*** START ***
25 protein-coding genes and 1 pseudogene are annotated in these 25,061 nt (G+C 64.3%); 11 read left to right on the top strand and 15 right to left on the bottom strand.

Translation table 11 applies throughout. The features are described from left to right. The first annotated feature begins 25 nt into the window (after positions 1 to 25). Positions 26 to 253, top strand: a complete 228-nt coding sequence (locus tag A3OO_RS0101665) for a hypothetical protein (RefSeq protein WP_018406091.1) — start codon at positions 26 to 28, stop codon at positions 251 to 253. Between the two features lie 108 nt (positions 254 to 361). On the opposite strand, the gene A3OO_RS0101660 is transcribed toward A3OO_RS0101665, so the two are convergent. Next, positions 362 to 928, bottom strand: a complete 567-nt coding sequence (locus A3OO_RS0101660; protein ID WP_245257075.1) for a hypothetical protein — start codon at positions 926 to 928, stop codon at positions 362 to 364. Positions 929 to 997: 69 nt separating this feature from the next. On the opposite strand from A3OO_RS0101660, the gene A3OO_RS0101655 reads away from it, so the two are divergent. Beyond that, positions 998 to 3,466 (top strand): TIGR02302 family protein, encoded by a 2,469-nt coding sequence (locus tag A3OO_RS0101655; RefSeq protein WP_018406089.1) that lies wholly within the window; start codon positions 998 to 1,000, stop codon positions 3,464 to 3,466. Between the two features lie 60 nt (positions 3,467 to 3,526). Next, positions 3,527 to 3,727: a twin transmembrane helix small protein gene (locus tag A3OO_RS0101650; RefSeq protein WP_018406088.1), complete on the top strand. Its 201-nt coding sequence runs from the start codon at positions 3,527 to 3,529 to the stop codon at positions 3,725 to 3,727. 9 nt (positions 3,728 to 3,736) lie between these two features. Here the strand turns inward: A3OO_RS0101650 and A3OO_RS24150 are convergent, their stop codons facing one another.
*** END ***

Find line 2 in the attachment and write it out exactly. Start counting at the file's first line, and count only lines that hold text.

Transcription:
Translation table 11 applies throughout. The features are described from left to right. The first annotated feature begins 25 nt into the window (after positions 1 to 25). Positions 26 to 253, top strand: a complete 228-nt coding sequence (locus tag A3OO_RS0101665) for a hypothetical protein (RefSeq protein WP_018406091.1) — start codon at positions 26 to 28, stop codon at positions 251 to 253. Between the two features lie 108 nt (positions 254 to 361). On the opposite strand, the gene A3OO_RS0101660 is transcribed toward A3OO_RS0101665, so the two are convergent. Next, positions 362 to 928, bottom strand: a complete 567-nt coding sequence (locus A3OO_RS0101660; protein ID WP_245257075.1) for a hypothetical protein — start codon at positions 926 to 928, stop codon at positions 362 to 364. Positions 929 to 997: 69 nt separating this feature from the next. On the opposite strand from A3OO_RS0101660, the gene A3OO_RS0101655 reads away from it, so the two are divergent. Beyond that, positions 998 to 3,466 (top strand): TIGR02302 family protein, encoded by a 2,469-nt coding sequence (locus tag A3OO_RS0101655; RefSeq protein WP_018406089.1) that lies wholly within the window; start codon positions 998 to 1,000, stop codon positions 3,464 to 3,466. Between the two features lie 60 nt (positions 3,467 to 3,526). Next, positions 3,527 to 3,727: a twin transmembrane helix small protein gene (locus tag A3OO_RS0101650; RefSeq protein WP_018406088.1), complete on the top strand. Its 201-nt coding sequence runs from the start codon at positions 3,527 to 3,529 to the stop codon at positions 3,725 to 3,727. 9 nt (positions 3,728 to 3,736) lie between these two features. Here the strand turns inward: A3OO_RS0101650 and A3OO_RS24150 are convergent, their stop codons facing one another.